Of course, no Annemiek really, really changes the complexion of tomorrow. Canyon are now the hunted, with Kasia in the virtual GC lead (I don't know if they'll have her wear the maglia rosa, situations like this are rare) but with only 15" over Anna VDB and 1'15" over Cecilie. Harvey's at 2'33" but realistically the other podium challenger is likely to be ELB at effective 2'44", with an outside shot for Moolman-Pasio at 2'46". Mavi García is close but she was caught up badly in the crash as well; ELB's attacking riding in the last few days because she thought the GC had gone has been really exciting, but now the chance is genuinely there for her to at least podium - the problem is she has to crack one of the three who are currently already there to do so; Cille has outclimbed her comfortably, Kasia has raced really smart and Anna has lain low for a couple of days and looked much better again today. Harvey and Moolman-Pasio were both dropped by the original moves made by ELB today, but tomorrow's climb is a much tougher beast so we shall see if that plays into their hands or eliminates them from contention. And as she's now 10 minutes ahead of Labous and the last roll of the dice for GC relevance for Sunweb, we might also learn just where Lippert's climbing threshold is; this is a bit bigger than the Epynt climb that broke her and cost her the lead in the Tour of Britain last year, but she's also another year stronger and smarter now.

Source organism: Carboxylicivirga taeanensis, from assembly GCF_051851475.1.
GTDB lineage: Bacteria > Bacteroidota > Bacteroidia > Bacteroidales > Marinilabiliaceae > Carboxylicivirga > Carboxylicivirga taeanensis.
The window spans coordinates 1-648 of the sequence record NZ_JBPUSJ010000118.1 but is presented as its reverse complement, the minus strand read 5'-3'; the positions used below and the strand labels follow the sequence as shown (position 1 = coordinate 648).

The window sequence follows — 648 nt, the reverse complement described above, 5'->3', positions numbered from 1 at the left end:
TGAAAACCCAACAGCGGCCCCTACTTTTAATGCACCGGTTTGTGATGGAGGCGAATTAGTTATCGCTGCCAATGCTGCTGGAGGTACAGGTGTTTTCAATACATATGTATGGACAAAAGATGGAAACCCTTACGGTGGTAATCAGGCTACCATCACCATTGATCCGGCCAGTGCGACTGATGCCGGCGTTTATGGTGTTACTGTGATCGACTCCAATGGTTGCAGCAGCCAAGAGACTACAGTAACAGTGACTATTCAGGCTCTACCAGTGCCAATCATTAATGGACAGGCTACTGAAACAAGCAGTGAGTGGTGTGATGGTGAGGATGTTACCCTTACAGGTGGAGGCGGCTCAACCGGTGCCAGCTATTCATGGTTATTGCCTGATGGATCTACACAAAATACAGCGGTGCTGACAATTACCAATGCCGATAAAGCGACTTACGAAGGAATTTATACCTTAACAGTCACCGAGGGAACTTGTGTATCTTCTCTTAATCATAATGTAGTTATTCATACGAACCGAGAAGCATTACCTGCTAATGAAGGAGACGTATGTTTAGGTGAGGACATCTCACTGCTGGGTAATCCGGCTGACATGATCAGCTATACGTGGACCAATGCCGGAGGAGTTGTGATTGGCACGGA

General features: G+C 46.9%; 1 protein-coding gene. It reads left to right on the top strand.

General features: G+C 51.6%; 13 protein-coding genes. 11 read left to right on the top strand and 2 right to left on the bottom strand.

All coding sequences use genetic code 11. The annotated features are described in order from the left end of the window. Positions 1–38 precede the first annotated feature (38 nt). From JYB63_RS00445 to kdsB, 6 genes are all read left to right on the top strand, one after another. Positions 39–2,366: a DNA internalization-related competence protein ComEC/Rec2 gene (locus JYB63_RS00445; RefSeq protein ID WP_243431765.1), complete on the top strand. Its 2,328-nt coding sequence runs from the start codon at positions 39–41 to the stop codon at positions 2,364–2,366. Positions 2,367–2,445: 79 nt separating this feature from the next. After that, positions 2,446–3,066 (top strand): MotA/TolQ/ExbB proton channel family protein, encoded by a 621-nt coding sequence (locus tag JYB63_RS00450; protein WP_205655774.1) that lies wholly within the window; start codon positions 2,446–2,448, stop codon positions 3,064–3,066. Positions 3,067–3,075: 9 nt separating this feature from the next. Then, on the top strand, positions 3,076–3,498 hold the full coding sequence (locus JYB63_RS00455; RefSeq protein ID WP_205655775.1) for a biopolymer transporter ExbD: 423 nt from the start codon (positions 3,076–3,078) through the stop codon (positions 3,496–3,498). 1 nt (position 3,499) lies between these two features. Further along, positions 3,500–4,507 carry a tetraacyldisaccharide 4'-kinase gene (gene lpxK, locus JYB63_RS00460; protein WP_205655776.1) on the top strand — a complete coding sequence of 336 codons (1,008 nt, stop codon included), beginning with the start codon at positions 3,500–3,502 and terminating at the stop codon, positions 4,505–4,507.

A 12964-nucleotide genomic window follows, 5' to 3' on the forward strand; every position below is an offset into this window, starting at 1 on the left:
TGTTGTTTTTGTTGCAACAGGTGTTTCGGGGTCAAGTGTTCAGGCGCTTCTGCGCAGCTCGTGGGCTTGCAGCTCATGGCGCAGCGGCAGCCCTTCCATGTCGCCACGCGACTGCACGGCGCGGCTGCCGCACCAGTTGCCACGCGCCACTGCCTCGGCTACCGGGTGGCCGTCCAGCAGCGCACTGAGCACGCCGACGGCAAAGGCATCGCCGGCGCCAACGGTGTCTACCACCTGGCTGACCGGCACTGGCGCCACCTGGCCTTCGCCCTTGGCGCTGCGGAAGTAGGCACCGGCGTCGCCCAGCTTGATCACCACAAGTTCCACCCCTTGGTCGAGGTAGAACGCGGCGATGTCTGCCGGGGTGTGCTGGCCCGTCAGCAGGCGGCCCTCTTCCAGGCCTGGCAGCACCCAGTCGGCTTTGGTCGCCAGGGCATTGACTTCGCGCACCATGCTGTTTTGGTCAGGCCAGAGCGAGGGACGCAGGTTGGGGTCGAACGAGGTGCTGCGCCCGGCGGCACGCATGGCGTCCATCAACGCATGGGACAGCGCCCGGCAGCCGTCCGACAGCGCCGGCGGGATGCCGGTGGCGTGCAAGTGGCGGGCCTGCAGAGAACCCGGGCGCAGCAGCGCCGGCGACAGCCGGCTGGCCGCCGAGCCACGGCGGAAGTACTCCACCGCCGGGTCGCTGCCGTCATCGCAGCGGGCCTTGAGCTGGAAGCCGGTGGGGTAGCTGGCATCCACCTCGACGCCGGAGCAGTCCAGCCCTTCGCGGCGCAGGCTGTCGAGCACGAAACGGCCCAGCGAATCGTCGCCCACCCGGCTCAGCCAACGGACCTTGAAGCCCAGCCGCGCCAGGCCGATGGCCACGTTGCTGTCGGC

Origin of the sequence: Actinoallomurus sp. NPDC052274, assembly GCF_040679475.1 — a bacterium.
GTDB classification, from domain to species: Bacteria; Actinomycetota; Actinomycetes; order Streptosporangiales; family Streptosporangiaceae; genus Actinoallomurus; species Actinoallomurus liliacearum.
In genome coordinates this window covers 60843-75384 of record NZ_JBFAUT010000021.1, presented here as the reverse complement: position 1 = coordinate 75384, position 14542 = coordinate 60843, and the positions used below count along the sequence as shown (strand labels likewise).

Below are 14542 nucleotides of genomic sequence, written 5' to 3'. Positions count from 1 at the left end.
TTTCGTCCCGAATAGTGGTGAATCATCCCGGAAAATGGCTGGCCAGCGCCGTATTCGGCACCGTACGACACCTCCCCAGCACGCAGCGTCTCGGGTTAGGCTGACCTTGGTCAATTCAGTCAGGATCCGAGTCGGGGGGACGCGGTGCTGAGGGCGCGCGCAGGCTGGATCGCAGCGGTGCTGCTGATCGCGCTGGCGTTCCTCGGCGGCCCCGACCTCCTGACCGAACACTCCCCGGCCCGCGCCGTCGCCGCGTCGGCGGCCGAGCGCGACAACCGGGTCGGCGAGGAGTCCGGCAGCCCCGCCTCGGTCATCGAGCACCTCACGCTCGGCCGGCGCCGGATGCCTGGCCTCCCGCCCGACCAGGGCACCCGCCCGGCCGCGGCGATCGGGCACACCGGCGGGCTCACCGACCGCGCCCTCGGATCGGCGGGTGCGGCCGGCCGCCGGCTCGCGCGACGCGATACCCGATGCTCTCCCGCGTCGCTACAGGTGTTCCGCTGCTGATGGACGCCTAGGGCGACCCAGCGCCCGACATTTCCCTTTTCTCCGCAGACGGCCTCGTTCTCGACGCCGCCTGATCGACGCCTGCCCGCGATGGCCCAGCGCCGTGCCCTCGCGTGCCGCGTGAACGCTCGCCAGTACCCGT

It's a tough break for Annemiek, and she was almost nailed on to win this from where she was in the race and with the MTF of sorts tomorrow to come, and the victory for whoever eventually does wind up victorious is likely to be a bit hollower in feeling than they might have expected and they'll always have to deal with the feeling that it isn't really their Giro. It was going to be an interesting battle to see which 2 of the 3 obvious contenders made up the rest of the podium... it's just that now there's a secondary race to see if Longo Borghini can depose one of the 3 obvious podium competitors too, which probably wouldn't have been contested as aggressively had it only been for 4th.